A Tale for the Time Being, by Ruth Ozeki, had been on my reading list for quite a while. Our book club members enjoy being entertained, but they also want to be challenged and to experience new perspectives, and A Tale for the Time Being offered both: it concerned a teenager in Japan, her Buddhist grandmother, and a writer in Canada.
The topics covered in A Tale for the Time Being are definitely challenging – bullying, suicide, prostitution, environmental decay, and even quantum physics! However, I was still surprised to find that the majority at the meeting did not like the book, and a couple of members had been unable to get past the first 30 or 40 pages.
The ending was confusing and perhaps too easy–solved by a dream. Some readers found the writing tedious. The bullying in the story was disturbing to everyone and a few found it hard to believe. We had a good discussion about bullying in stories throughout history, and one member mentioned the classic example of Lord of the Flies.
We also discussed suicide and the different role that culture and religion – Christianity vs. Buddhism – plays in the higher than average suicide rate in Japan. We would need to know more to be able to answer this question. The father was actually fined for the cost of his attempted suicide. And as life meets art, one member told us how the attempted suicide on our local freeway a few days ago had impacted thousands. Another noted that the decision to commit suicide led Nao and her uncle both to appreciate life more fully.
We discussed how the “supapawa” concept was similar to the belief in the power of a positive attitude or the law of attraction. But somehow the idea of developing a superpower was so much more empowering to me. It wasn’t just attitude, it was imagination.
As often is the case, we noted the biographical similarities between the story and the author, who lives in British Columbia and New York, has a Japanese mother, and is a Soto Zen priest. Does this make the story any more believable, accessible, authoritative? Our concern for the characters, especially Nao, makes it important to some of us.
We only referred to one question from the official discussion questions. Did we think the narrative opening of Nao writing to an unknown reader was successful? Although we disagreed here, one member noted how she felt that she was listening, even if her answers weren’t heard. Another felt that the journal writing was to fill a need to communicate, as if to a friend. We spoke of many things, all relevant. The book is filled with so much and I wonder if we had followed more of the questions if we might have delved deeper, almost as if into Pandora’s box! The meeting seemed to fly by – time is relative, even in English.
We ate Japanese rice cakes, Hello Kitty chocolate marshmallow candies, and drank Blue Mountain Blend coffee as we discussed. It’s exciting to me to find choices tied to the readings. I always hope that the new tastes will help us solidify the memory.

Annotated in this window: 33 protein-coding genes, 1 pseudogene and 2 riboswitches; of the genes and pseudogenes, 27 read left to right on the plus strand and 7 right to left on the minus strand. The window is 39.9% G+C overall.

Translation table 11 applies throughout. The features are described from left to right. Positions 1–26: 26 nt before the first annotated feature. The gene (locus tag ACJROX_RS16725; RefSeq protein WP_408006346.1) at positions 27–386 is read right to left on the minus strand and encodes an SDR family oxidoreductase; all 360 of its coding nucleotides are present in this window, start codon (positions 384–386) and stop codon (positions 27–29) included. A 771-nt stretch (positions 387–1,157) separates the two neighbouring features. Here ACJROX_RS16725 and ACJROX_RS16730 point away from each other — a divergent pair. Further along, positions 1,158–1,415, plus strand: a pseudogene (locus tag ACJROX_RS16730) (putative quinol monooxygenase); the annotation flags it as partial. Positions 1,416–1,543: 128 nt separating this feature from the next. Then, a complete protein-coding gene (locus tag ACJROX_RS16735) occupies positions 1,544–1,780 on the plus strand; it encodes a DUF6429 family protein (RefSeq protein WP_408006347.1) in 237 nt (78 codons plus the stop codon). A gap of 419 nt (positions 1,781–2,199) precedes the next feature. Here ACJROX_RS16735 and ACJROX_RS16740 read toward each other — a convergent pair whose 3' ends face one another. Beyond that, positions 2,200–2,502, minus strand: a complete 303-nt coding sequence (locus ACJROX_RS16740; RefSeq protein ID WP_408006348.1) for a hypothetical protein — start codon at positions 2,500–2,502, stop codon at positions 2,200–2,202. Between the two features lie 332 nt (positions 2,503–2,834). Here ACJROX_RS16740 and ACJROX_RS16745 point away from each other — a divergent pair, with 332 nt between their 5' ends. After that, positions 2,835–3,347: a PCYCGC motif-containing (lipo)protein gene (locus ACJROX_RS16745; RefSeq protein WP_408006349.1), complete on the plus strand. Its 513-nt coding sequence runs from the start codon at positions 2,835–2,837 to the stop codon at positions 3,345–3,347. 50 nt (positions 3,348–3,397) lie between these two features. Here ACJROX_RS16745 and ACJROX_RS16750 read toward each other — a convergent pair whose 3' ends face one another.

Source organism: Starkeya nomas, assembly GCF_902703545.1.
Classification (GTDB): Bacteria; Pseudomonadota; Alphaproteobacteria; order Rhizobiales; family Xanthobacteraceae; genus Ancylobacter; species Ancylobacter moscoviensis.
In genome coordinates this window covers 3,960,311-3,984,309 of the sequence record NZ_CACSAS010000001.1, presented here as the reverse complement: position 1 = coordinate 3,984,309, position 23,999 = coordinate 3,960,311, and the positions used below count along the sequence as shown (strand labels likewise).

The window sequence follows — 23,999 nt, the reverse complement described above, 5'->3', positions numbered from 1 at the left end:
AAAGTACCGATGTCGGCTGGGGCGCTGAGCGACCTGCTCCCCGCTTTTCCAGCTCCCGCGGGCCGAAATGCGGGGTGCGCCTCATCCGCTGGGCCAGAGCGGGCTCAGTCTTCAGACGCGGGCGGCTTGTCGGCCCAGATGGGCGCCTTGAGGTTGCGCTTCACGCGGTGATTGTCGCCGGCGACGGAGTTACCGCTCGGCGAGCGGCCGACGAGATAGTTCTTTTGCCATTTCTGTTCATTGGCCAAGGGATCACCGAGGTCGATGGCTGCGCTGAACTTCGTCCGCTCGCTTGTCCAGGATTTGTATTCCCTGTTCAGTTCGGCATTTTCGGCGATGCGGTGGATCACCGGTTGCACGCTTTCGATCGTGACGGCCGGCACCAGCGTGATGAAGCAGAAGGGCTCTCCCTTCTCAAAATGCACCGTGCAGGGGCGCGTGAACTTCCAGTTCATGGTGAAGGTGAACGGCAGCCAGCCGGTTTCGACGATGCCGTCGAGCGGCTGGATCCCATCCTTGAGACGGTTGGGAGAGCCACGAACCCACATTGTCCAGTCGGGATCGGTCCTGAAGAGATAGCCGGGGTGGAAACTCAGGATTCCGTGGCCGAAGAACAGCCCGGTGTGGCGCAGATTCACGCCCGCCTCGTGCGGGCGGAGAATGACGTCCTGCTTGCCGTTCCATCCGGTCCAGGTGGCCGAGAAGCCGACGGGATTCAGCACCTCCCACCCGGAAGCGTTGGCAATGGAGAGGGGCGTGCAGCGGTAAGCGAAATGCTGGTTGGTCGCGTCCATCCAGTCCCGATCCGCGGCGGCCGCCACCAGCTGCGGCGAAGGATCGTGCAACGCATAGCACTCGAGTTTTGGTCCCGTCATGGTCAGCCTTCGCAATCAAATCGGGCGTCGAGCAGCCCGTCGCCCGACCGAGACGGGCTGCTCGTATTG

I opened the meeting by reflecting on the various languages in the book. Japanese is a culture steeped in metaphor and I mentioned one researcher who specifically noted how different languages can change cognitive abilities and even understanding of time.[i] I also showcased some of the books and movies that can perhaps be more accessible in helping to understand some of the concepts covered in the book. In the end, I asked if anyone else had found the book uplifting. Smiles and some nodding heads. Language. Communication takes many forms.
- Other works discussed:
- Bully (2011) Documentary DVD
- Shall We Dance (1996) DVD English subtitled
- The Wind Rises (2013) Sprited Away (2001) DVD Miyazaki
- Whisper of the Heart (2006) DVD Studio Ghibli
- The Ocean at the end of the Lane by Neil Gaiman
- The Buddha in the Attic by Julie Otsuka
[i] Moxley, Mitch. “Can Language Influence Our Perception of Reality? .” Slate Magazine. Graham Holdings Company, June 2014. Web. 10 Feb. 2016. http://www.slate.com/articles/news_and_politics/uc/2014/06/can_language_influence_our_perception_of_reality.html
AA, who couldn’t attend the meeting, sent this insightful review:
I enjoyed the book because it includes so many themes: cultural integration, suicide, bullying, family, nature, science, spiritualism, economy, and war. It is a book about humanity. I like the fantastical aspects the author includes (the ghost of the girl’s uncle and her grandmother) and the depth she creates while touching on so many different societal communities. The magical part of her story reminds me of Alice Hoffman’s stories. I was not surprised when a friend of mine told me that the author is a Zen Buddhist priest.
I love to find new authors and new subjects but this book was too depressing. I only got part way through it as well. I couldn’t make last night’s meeting but have read Go Set A Watchman so should be ready for next month. I’m glad I wasn’t the only one that didn’t like this months pick.